Cobia, a species of fish which also is commonly called crabeater

Crabeater seal, a species of seal

Crabeater gull, also known as Olrog's gull

Crab-eating fox, a canid species

Crab-eating raccoon, a raccoon species

Crab-eating mongoose, a mongoose species

Crab-plover, a shorebird species

Crab-eating frog, a frog species

Fordonia leucobalia, also known as crab-eating water snake

Crab-eating macaque, a simian species

Creative Playthings (album)

Creative Playthings is the seventh album by Electric Company, released on October 5, 2004 through Tigerbeat6.

Culpeo

The culpeo (Lycalopex culpaeus), sometimes known as the zorro culpeo or Andean fox, is a South American fox species. It is the second-largest native canid on the continent, after the maned wolf. In appearance, it bears many similarities to the widely recognized red fox. It has grey and reddish fur, a white chin, reddish legs and a stripe on its back that may be barely visible.

The culpeo's diet consists largely of rodents, rabbits, birds and lizards, and to a lesser extent, plant material and carrion. The culpeo does attack sheep on occasion and is therefore often hunted or poisoned. In some regions it has become rare, but overall the species is not threatened with extinction.

The culpeo was domesticated to form the Fuegian dog, but this animal became extinct some time between 1880 and 1919.

Fauna of Uruguay

The fauna of Uruguay is a part of the wildlife of Uruguay.

Fox

Foxes are small-to-medium-sized, omnivorous mammals belonging to several genera of the family Canidae. Foxes have a flattened skull, upright triangular ears, a pointed, slightly upturned snout, and a long bushy tail (or brush).

Twelve species belong to the monophyletic "true foxes" group of genus Vulpes. Approximately another 25 current or extinct species are always or sometimes called foxes; these foxes are either part of the paraphyletic group of the South American foxes, or of the outlying group, which consists of bat-eared fox, gray fox, and island fox. Foxes live on every continent except Antarctica. By far the most common and widespread species of fox is the red fox (Vulpes vulpes) with about 47 recognized subspecies. The global distribution of foxes, together with their widespread reputation for cunning, has contributed to their prominence in popular culture and folklore in many societies around the world. The hunting of foxes with packs of hounds, long an established pursuit in Europe, especially in the British Isles, was exported by European settlers to various parts of the New World.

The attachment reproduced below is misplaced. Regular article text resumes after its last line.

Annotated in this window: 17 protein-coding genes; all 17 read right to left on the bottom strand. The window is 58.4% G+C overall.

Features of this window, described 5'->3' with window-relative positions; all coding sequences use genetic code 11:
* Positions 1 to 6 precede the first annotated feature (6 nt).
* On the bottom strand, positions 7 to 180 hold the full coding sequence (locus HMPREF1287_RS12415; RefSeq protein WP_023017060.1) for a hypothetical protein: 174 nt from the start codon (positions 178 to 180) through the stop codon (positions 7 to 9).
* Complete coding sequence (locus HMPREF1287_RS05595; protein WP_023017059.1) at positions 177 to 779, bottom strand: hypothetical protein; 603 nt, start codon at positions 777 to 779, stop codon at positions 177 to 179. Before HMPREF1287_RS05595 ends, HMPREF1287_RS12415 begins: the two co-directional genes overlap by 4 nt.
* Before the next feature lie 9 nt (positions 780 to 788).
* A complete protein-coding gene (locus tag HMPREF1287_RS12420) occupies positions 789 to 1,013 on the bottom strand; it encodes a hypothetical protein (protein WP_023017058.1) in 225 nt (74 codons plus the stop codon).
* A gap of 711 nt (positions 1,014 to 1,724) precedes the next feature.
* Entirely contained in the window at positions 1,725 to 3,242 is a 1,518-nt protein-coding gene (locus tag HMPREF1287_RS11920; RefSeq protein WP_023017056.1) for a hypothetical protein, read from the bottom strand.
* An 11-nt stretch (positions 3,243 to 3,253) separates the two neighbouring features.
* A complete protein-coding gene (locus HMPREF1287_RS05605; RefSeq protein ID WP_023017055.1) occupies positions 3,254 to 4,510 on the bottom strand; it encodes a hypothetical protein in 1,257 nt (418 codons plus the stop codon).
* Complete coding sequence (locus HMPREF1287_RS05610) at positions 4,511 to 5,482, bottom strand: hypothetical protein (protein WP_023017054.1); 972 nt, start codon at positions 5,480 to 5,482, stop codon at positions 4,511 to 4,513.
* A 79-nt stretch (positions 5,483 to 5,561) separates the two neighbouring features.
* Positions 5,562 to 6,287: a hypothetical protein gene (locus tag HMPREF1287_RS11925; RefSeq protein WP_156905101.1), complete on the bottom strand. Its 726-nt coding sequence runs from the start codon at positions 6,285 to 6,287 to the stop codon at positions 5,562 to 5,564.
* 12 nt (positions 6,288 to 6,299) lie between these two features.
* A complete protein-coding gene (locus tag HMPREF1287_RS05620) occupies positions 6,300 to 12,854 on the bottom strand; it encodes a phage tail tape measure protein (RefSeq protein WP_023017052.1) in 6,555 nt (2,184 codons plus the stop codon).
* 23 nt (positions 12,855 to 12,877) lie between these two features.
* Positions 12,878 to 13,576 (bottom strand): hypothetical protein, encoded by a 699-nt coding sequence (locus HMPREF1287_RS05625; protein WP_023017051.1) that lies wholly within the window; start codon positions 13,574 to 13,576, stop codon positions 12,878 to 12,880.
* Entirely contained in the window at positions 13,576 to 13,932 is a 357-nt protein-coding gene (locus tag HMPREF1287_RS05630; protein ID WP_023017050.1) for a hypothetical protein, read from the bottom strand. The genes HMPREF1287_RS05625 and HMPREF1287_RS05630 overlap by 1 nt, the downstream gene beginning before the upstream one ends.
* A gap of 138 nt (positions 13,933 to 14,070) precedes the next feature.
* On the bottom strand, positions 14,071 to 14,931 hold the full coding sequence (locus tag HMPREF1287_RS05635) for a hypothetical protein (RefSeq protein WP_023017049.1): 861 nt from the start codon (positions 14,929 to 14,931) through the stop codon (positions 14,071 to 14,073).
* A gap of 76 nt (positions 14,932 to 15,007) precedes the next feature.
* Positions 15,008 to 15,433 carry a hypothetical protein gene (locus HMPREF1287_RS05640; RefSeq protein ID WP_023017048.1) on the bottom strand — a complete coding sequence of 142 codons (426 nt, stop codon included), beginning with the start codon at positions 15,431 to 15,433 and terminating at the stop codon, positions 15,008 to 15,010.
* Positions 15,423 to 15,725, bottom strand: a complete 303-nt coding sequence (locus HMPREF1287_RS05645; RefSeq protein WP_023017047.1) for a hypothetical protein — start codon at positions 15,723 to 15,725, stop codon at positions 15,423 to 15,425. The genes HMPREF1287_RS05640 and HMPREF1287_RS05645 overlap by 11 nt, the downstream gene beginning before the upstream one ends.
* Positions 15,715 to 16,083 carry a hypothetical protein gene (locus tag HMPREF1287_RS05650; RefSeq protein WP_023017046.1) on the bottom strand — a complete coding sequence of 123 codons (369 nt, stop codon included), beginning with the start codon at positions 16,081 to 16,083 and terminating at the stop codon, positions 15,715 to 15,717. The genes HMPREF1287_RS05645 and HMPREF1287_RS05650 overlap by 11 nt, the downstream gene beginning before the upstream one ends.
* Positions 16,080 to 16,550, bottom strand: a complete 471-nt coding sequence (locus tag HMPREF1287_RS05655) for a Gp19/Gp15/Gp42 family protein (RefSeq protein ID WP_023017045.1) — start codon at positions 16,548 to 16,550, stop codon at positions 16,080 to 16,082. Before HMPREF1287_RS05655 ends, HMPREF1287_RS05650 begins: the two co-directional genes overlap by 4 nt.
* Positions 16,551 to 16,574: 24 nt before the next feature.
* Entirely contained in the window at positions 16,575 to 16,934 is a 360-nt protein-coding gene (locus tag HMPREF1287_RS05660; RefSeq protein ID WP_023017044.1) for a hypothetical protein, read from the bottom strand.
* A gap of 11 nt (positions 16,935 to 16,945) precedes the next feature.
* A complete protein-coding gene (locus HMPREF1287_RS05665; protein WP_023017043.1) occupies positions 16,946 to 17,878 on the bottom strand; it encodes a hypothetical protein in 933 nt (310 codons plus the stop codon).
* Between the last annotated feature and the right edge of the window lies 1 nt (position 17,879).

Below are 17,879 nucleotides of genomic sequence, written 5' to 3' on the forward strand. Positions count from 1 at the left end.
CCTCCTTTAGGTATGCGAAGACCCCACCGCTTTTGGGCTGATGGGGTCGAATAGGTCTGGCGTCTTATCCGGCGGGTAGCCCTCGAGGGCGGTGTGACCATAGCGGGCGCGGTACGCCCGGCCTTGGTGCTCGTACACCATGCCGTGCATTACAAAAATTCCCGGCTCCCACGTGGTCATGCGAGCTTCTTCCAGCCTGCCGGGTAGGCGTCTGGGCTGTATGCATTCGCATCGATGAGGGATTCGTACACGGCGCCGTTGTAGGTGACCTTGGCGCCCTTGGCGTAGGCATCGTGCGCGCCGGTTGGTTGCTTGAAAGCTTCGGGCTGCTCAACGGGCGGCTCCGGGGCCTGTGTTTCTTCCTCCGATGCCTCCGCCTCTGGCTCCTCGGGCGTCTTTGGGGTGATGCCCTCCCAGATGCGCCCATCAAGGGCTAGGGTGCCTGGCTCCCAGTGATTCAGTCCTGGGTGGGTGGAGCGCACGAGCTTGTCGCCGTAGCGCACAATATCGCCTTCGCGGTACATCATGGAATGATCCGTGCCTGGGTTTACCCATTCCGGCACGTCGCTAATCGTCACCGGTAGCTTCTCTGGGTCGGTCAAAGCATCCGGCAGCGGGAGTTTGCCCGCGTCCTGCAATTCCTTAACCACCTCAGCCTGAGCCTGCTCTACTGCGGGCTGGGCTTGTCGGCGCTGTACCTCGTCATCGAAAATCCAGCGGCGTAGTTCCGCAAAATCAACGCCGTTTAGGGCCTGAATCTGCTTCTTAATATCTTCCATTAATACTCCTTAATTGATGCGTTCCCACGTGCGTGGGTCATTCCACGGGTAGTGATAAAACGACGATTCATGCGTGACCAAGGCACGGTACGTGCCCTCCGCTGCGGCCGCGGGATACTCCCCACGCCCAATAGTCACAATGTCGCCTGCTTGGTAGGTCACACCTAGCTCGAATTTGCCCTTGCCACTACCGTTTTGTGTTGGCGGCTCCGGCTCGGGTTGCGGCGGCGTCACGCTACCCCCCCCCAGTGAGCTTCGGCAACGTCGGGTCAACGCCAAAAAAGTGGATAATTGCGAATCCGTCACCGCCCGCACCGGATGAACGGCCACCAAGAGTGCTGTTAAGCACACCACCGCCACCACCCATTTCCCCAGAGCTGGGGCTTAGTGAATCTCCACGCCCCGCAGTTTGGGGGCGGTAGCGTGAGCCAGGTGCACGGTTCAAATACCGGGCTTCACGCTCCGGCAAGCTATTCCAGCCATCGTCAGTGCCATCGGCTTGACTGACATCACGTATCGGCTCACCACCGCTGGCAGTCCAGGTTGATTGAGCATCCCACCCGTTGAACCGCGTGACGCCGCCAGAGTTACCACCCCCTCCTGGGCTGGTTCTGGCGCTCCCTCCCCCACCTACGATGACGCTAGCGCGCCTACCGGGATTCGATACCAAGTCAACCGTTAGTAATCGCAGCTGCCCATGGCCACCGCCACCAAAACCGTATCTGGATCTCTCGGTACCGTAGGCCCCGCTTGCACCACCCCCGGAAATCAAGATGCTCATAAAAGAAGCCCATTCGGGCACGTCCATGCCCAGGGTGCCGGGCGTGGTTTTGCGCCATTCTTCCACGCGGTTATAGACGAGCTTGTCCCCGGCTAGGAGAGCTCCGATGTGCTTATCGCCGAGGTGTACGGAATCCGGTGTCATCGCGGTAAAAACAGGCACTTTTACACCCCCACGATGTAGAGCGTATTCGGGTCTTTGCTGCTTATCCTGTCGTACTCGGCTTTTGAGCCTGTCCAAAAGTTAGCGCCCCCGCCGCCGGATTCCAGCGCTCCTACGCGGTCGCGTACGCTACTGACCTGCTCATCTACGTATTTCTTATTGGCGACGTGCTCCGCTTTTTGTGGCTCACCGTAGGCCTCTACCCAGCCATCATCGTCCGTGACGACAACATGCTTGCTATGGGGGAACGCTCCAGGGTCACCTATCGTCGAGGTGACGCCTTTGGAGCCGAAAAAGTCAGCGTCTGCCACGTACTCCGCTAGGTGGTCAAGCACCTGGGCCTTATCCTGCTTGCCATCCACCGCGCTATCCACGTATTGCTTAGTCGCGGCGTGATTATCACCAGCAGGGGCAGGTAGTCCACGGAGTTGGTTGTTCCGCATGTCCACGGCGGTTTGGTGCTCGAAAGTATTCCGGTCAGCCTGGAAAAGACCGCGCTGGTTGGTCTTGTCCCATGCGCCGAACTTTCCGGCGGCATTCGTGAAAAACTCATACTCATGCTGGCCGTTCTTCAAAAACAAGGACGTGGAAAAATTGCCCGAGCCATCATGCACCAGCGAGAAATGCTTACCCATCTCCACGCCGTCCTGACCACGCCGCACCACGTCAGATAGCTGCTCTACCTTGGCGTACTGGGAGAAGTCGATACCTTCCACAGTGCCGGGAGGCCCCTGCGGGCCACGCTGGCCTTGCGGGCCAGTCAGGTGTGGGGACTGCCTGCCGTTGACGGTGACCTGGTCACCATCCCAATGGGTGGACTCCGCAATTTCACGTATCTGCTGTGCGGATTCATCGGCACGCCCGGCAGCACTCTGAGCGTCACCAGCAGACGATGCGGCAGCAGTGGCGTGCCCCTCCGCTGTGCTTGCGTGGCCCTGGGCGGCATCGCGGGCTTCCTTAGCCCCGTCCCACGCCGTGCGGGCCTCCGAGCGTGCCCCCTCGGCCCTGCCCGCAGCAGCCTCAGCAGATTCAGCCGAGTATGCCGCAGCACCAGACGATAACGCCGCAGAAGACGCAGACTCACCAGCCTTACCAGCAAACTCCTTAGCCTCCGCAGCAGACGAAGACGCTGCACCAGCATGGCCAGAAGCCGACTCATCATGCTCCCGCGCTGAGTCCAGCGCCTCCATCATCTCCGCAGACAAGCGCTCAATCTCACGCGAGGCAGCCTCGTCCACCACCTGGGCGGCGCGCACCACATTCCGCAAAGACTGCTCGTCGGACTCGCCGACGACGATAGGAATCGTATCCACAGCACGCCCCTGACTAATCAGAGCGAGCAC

Fox dog

Fox dog is a name given by some naturalists to wild dogs of South America with a fox-like appearance. Among them are:

Atelocynus microtis (the short-eared dog of Brazil)

Cerdocyon thous azarae (zono, or Azara's dog; a variety of the crab-eating fox)

Lycalopex vetulus (the hoary fox of Brazil)

Procyon cancrivorus (crab-eating raccoon)

Los Estoraques Unique Natural Area

The Los Estoraques Unique Natural Area (Spanish: Área Natural Única Los Estoraques) is one of the smaller national parks, covering only 6 km2 (2.3 sq mi), located in the Cordillera Oriental of Colombia in the Norte de Santander Department. The landscape is shaped by large brownstone pedestals and columns formed by thousands of years of erosion. The area is part of the Catatumbo River basin and elevation range from 1,450 to 1,900 meters above mean sea level. It was declared an Área Natural Única (Unique Natural Area) in 1998.

Lutrogale

Lutrogale is a genus of otters, with only one extant species—the smooth-coated otter.

Maned wolf

The maned wolf (Chrysocyon brachyurus) is the largest canid of South America. Its markings resemble those of foxes, but it is not a fox, nor is it a wolf. It is the only species in the genus Chrysocyon (meaning "golden dog").

This mammal is found in open and semiopen habitats, especially grasslands with scattered bushes and trees, in south, central-west, and southeastern Brazil, Paraguay, northern Argentina, Bolivia east and north of the Andes, and far southeastern Peru (Pampas del Heath only). It is very rare in Uruguay, possibly being displaced completely through loss of habitat. IUCN lists it as near threatened, while it is considered a vulnerable species by the Brazilian government (IBAMA).

It is known locally as aguará guazú (meaning "large fox" in the Guarani language), or kalak in the Toba Qom language, lobo de crin, lobo de los esteros, or lobo colorado, and lobo-guará in Brazil. It also is called borochi in Bolivia.

Medellín small-eared shrew

The Medellín small-eared shrew (Cryptotis medellinia) is a species of mammal in the family Soricidae. It is endemic to Colombia, where it is known from the northern parts of the Cordillera Occidental and Cordillera Central at elevations from 2500 to 2800 m. The species is found in montane forest and cultivated areas, and is subject to predation from the crab-eating fox. The specific name refers to the city of Medellín.

The Crab and the Fox

The tale of the crab and the fox is of Greek origin and is counted as one of Aesop's fables; it is numbered 116 in the Perry Index. The moral is that one comes to grief through not sticking to one’s allotted role in life

Extant Carnivora species